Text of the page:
Standing Buddha

Period: Pagan period

Date: 12th–13th century

Culture: Burma

Medium: Bronze with silver inlay

Dimensions: H. 19 7/8 in. (50.5 cm)

Classification: Sculpture

Credit Line: Gift of Miriam and Ira D. Wallach Foundation, 1993

Accession Number: 1993.235.1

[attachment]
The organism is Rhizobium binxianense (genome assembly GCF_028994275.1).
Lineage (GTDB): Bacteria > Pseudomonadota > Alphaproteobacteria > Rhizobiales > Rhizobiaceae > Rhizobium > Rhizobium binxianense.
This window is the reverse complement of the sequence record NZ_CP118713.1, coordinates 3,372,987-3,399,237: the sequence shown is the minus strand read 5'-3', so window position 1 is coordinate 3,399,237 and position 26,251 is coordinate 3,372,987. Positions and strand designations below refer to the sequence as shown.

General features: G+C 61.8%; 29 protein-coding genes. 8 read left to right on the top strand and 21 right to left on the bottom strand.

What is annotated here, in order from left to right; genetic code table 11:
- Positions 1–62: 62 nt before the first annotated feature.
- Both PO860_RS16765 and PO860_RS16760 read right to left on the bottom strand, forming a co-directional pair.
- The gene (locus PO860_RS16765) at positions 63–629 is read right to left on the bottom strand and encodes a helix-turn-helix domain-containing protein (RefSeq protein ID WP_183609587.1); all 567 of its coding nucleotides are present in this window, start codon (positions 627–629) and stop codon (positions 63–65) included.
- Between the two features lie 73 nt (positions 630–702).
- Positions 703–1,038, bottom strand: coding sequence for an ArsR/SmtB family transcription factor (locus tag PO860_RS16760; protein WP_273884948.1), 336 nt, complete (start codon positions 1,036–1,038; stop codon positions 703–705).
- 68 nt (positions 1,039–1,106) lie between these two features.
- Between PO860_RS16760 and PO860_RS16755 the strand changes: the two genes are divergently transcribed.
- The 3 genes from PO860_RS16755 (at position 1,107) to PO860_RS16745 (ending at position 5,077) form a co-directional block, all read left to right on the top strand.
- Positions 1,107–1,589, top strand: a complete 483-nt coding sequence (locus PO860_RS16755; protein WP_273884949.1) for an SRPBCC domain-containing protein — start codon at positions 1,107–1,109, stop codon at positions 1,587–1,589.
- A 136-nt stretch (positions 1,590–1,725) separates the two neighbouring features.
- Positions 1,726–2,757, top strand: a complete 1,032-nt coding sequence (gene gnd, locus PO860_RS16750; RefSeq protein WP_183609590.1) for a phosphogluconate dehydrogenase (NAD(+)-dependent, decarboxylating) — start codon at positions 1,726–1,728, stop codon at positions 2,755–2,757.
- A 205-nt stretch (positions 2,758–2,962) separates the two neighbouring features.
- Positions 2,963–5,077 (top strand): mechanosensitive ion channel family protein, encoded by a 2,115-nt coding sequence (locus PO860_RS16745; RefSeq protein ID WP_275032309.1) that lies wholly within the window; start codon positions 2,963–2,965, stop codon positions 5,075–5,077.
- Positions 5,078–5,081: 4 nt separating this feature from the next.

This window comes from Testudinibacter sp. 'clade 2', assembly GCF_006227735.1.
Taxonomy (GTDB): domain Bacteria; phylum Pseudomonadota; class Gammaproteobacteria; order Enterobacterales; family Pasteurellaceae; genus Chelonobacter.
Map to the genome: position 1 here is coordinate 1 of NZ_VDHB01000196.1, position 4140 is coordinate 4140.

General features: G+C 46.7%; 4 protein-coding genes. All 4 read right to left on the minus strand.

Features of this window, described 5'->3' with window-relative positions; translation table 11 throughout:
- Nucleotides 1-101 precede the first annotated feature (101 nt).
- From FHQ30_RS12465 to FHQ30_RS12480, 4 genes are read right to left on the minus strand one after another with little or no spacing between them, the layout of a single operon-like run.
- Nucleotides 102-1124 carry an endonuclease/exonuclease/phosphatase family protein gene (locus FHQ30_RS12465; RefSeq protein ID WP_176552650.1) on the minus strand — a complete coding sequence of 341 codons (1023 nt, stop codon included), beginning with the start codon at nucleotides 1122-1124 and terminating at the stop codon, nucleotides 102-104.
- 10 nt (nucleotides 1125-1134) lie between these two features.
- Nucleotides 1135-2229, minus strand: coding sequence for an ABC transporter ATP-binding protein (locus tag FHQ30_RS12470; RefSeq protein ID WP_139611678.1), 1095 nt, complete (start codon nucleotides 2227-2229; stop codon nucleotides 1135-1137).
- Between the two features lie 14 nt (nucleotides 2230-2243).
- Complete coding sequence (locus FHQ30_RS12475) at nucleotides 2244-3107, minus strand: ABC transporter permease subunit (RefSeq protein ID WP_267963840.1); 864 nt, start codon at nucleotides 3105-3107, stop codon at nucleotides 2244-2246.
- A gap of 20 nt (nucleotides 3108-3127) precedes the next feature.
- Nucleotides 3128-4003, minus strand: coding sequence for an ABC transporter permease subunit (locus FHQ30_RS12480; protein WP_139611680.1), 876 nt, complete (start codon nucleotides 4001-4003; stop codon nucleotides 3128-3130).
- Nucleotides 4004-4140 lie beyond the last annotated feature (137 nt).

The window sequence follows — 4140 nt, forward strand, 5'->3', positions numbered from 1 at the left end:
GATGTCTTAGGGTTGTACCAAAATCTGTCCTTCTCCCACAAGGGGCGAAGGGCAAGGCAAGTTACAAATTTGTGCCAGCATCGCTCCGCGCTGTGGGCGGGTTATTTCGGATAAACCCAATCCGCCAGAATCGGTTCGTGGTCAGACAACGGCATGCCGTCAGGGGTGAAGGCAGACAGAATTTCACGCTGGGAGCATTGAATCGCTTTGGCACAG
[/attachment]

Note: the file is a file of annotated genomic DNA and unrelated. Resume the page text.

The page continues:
Although the Buddha's image is a frontal and static one, here the proportions of the figure and facial type have been altered to reflect local tastes. The head is unusually large and the hips wide. The body is highly conceptualized and has lost a close correspondence with the human form. The size of the head, width of the shoulders, and taper of the legs have all become exaggerated. The face is almost heart-shaped, with a broad forehead, wide eyes, long nose, upturned mouth, square jaw, and small chin. The monastic robes cling to the body and flare outward from the forearms. The robes do not resemble real fabric but instead cling to the Buddha as if they were transparent, revealing the upper hem of the skirt and the robust forms of the upper body. The Buddha makes the gesture of protection with his right hand and, in his left, holds the folded hem of his outer robe. The work is typical of sculptures produced in the Burmese Buddhist kingdom of Pagan, which was founded in the mid-eleventh century.